After being recollected, the iron is stored as ferritin in the mitochondria for multiple biochemical functions, such as mt-ROS formation [24]. Ferritin is an intracellular protein, whose function is to regulate the iron deficiency or its overload via mitoferrin carriers. The disruption of cellular levels, mitochondrial iron metabolism, and mitoferrin carriers leads to hyperferritinemia, associated with hyper-inflammation and mt-DNA damage [25], which exacerbates the cellular OS and the massive release of inflammatory mediators, ROS, and free radicals. In addition, the disrupting mitochondrial homeostasis caused by the hyperferritinemia drives mitochondrial respiration from an aerobic into an anaerobic state, which favors pyruvate reduction into lactate, creating an important amount of LDH [26]. This metabolism alteration is associated with an increased conversion of NADH into NAD+, which inhibits the mitochondrial metabolism in an out-of-control positive feedback that intensifies the inflammation response [27].

    3.3. Mitochondrial Disfunction in the Hypercoagulability State Associated with COVID-19 Severity

    Coagulation abnormalities have been associated with the severity and aggravation of COVID-19 patients. Thrombocytopenia is reported to be more prominent in severe patients in comparison with non-severe cases [28] and is used as a prognosis factor to identify patients at risk of developing severe conditions, such as disseminated intravascular coagulation (DIC). The relation of platelets and hypercoagulable states presented in COVID-19 is associated with the absence of the genomic DNA of the platelets, causing them to preserve organelles, such as mitochondria, to maintain their structure and function. The accumulation of five-to-eight mitochondria is critical for vital platelet functions, such as metabolism, aerobic respiration, ROS generation, reduction of mitochondrial membrane potential, and platelet apoptosis [29]. Mitochondrial dysfunction in COVID-19 altered platelet survival and apoptosis, raising the mt-ROS production, which leads to severe OS, an altered mitochondrial membrane potential, and a reduced ATP production, thus increasing the risk of thrombus formation [8].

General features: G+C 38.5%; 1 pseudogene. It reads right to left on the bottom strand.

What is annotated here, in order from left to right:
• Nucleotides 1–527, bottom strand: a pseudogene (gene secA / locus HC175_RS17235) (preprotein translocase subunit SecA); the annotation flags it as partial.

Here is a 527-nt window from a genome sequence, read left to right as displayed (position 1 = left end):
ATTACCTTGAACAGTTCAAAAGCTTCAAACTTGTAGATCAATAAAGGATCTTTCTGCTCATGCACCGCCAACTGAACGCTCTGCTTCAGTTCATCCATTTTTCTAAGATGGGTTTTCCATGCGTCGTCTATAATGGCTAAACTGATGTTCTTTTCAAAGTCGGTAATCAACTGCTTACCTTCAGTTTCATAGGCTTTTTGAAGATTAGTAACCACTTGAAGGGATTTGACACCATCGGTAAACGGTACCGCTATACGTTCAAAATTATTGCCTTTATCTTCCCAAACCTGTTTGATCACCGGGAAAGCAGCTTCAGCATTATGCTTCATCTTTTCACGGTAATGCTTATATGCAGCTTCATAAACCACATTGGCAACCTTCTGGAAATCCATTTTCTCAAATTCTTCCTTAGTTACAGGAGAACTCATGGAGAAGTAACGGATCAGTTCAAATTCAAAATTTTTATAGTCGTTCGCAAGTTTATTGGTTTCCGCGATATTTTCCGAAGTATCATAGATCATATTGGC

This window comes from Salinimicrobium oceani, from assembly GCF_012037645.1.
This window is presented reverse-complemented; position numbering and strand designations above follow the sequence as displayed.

These findings contribute important evidence suggesting that mitochondrial disruption interferes with effective immune responses, increases the inflammatory state, exacerbates OS, and predisposes patients to an increased COVID-19 severity. Nevertheless, the mechanism involved in other viral infections, such as the ER associated with an altered Ca2+ excretion and disfunction of MAMs, has not been fully addressed in the COVID-19 pathology.

    3.4. Role of the Mitochondrial Dysfunction in Arterial Hypertension and Diabetes: Risk Factors Associated with COVID-19

    Mitochondrial dynamic and function is affected by the changes, alterations or needs in response to metabolic signals. The metabolic changes in multiple diseases, such as hypertension and diabetes, affect the form, number, and function of the mitochondria, which consequently intervene in the organ’s functionality.
    The hypertension-related cardiac hypertrophy has been associated with alteration of the ETC, metabolic substrate utilization changes and ATP synthesis [30], identifying that proteins involved in mitochondrial OXPHOS were overexpressed whereas the α-subunit of the mitochondrial precursor of ATP synthesis was down-regulated [31]. These results suggest that hypertrophic hearts are related with an altered mitochondrial energetic metabolism, including decreased ATP production and cellular respiration.
    Moreover, the increased ROS generation caused by reduced antioxidant capacity in cardiovascular, renal, and nervous systems, has been identified as an important role in the vascular remodeling, vasoconstrictor, and vasodilator responses and in altered vascular mechanics associated with hypertension [32]. Similarly, hyperglycemia and insulin resistance are also linked to excess ROS production [33], that subsequently trigger both mitochondrial mediated cell death and the degradation of mt-DNA [34].
    Pancreas cell alteration and deficient insulin secretion play an important role in the development of insulin resistance and diabetes; further, alterations of mitochondrial dynamics have been related to disruption of pancreatic beta cells function [35]. Opa1, a GTPase associated in the mitochondrial fusion machinery, is required for an adequate function of the respiratory chain in pancreatic beta cells. Thus, the ablation of Opa1 cause mitochondrial fragmentation and death of pancreatic beta cells [36], associated with reduced insulin secretion and impaired systemic glucose homeostasis. Further, defects in glucose-stimulated mitochondrial ATP production in beta cells deficient in Opa1 may result from OXPHOS alterations, exacerbating the deficient insulin secretion.